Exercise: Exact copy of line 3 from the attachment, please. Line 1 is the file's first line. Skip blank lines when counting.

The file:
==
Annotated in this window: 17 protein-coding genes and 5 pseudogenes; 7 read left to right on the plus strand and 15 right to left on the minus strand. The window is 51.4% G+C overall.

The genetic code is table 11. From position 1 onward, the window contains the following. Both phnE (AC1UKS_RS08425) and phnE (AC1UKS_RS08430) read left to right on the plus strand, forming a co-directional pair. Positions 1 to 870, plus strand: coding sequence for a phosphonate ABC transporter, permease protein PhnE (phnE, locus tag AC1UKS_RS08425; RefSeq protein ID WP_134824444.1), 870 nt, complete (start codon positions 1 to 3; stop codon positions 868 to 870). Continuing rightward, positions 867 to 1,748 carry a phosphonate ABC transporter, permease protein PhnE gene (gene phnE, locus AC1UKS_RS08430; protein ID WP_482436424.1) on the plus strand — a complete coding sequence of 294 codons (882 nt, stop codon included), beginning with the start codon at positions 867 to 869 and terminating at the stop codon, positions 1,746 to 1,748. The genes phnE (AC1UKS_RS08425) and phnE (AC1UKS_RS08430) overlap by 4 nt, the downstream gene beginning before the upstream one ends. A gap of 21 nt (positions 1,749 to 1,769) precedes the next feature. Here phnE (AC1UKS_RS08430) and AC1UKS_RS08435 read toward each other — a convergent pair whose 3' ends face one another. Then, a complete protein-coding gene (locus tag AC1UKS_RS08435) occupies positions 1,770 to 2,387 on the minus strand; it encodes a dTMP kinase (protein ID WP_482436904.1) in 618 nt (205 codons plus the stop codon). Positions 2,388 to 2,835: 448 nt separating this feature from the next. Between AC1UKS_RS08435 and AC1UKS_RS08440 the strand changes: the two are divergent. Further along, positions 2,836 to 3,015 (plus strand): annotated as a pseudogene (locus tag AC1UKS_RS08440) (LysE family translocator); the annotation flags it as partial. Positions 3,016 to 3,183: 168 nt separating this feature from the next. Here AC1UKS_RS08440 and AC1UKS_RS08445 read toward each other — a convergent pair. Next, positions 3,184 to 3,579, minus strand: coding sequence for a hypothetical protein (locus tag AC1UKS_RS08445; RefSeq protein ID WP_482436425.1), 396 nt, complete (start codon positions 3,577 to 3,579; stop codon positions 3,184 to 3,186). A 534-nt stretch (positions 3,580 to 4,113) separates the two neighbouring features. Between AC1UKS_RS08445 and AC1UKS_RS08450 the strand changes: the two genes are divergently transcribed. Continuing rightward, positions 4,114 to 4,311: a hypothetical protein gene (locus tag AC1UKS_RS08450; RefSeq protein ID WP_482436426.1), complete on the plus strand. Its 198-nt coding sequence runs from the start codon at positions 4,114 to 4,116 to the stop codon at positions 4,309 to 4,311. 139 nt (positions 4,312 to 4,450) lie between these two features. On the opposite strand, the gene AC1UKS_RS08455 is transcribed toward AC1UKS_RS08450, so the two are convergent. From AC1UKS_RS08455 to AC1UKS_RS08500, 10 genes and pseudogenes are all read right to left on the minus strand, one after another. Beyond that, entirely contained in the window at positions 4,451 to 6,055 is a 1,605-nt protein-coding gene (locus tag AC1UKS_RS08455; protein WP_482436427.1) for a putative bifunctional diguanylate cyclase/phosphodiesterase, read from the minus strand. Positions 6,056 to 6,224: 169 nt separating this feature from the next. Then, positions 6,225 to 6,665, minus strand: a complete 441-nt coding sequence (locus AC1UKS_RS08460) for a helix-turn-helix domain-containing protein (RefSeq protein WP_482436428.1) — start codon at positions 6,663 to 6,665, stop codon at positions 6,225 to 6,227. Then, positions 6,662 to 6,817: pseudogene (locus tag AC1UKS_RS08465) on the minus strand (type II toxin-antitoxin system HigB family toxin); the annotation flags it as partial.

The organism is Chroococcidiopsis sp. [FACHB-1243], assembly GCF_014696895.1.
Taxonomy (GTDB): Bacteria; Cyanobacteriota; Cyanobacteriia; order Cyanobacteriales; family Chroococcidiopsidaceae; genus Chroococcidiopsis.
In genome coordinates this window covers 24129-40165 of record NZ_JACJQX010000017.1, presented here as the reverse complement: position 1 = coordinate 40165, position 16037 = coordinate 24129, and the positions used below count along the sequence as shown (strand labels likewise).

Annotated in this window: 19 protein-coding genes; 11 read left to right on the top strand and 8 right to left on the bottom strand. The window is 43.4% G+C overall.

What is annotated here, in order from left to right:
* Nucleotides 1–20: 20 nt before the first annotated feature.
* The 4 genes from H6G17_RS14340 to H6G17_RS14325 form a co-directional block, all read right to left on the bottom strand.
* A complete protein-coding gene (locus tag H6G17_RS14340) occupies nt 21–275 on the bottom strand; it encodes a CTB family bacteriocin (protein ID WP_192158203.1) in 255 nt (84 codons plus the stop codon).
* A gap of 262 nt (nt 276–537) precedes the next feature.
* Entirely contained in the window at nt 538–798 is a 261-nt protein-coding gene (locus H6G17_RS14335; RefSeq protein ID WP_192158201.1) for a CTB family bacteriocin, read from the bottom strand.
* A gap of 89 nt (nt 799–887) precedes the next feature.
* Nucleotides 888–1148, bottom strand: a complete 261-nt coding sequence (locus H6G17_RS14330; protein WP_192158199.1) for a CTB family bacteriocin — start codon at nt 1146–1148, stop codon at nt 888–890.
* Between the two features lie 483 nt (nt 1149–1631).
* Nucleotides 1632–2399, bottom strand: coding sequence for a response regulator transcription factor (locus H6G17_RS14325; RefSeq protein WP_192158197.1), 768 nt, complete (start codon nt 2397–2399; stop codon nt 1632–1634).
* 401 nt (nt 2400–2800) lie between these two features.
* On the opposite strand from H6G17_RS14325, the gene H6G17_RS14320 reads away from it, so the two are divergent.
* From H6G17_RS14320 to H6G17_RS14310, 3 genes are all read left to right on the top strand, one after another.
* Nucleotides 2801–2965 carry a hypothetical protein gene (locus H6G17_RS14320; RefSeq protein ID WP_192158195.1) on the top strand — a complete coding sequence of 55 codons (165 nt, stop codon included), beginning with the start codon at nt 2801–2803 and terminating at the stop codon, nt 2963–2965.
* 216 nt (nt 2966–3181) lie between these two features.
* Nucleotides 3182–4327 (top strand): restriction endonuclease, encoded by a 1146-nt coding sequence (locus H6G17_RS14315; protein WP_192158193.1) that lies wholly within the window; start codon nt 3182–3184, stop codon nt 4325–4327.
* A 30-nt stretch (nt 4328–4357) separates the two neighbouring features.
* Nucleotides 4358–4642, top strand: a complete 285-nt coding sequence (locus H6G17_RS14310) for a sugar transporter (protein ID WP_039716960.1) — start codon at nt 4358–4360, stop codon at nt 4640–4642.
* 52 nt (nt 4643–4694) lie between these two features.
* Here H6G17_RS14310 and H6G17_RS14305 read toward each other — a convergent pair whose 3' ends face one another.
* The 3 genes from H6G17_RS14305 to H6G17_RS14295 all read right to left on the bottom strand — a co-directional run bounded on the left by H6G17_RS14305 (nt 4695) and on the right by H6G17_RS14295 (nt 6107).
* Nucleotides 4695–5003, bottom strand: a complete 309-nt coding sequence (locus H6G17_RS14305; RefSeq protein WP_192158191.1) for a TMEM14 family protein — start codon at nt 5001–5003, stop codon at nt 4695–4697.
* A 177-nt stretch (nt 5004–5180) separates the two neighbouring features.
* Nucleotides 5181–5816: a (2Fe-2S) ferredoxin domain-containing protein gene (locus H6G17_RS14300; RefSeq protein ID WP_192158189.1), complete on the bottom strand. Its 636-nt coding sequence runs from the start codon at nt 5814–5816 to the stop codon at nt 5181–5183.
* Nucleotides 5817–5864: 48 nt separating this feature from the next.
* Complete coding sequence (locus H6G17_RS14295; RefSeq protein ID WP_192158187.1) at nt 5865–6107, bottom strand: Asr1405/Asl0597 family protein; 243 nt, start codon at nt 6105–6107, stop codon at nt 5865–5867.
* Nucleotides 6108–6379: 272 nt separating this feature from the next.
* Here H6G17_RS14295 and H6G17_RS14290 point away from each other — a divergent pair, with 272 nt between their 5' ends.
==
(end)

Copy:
The organism is Chroococcidiopsis sp. [FACHB-1243], assembly GCF_014696895.1.